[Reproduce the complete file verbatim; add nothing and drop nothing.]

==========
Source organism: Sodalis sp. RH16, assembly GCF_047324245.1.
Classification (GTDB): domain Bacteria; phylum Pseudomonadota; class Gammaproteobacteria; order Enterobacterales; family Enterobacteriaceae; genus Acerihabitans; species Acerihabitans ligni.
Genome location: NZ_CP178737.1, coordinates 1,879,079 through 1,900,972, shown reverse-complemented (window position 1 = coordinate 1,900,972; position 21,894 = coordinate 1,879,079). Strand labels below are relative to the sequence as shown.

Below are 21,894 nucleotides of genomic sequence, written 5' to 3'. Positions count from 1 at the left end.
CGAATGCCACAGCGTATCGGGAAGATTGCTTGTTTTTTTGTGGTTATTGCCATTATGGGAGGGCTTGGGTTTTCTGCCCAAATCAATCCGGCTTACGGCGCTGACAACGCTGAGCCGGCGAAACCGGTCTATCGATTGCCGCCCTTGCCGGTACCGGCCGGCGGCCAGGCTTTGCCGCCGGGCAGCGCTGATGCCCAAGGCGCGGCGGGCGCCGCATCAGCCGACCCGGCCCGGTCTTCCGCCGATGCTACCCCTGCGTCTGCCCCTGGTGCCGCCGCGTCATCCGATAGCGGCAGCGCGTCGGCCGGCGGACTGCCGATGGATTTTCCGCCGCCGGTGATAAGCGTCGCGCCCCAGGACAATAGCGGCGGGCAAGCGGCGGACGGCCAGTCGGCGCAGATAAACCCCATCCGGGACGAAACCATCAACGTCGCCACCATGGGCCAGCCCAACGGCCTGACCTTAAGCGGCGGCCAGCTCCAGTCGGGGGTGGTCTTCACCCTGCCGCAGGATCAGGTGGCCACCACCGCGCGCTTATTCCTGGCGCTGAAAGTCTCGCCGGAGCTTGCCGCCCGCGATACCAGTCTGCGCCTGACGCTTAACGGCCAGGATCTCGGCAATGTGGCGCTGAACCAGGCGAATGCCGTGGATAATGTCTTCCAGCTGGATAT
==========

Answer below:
Source organism: Sodalis sp. RH16, assembly GCF_047324245.1.
Classification (GTDB): domain Bacteria; phylum Pseudomonadota; class Gammaproteobacteria; order Enterobacterales; family Enterobacteriaceae; genus Acerihabitans; species Acerihabitans ligni.
Genome location: NZ_CP178737.1, coordinates 1,879,079 through 1,900,972, shown reverse-complemented (window position 1 = coordinate 1,900,972; position 21,894 = coordinate 1,879,079). Strand labels below are relative to the sequence as shown.

Below are 21,894 nucleotides of genomic sequence, written 5' to 3'. Positions count from 1 at the left end.
CGAATGCCACAGCGTATCGGGAAGATTGCTTGTTTTTTTGTGGTTATTGCCATTATGGGAGGGCTTGGGTTTTCTGCCCAAATCAATCCGGCTTACGGCGCTGACAACGCTGAGCCGGCGAAACCGGTCTATCGATTGCCGCCCTTGCCGGTACCGGCCGGCGGCCAGGCTTTGCCGCCGGGCAGCGCTGATGCCCAAGGCGCGGCGGGCGCCGCATCAGCCGACCCGGCCCGGTCTTCCGCCGATGCTACCCCTGCGTCTGCCCCTGGTGCCGCCGCGTCATCCGATAGCGGCAGCGCGTCGGCCGGCGGACTGCCGATGGATTTTCCGCCGCCGGTGATAAGCGTCGCGCCCCAGGACAATAGCGGCGGGCAAGCGGCGGACGGCCAGTCGGCGCAGATAAACCCCATCCGGGACGAAACCATCAACGTCGCCACCATGGGCCAGCCCAACGGCCTGACCTTAAGCGGCGGCCAGCTCCAGTCGGGGGTGGTCTTCACCCTGCCGCAGGATCAGGTGGCCACCACCGCGCGCTTATTCCTGGCGCTGAAAGTCTCGCCGGAGCTTGCCGCCCGCGATACCAGTCTGCGCCTGACGCTTAACGGCCAGGATCTCGGCAATGTGGCGCTGAACCAGGCGAATGCCGTGGATAATGTCTTCCAGCTGGATAT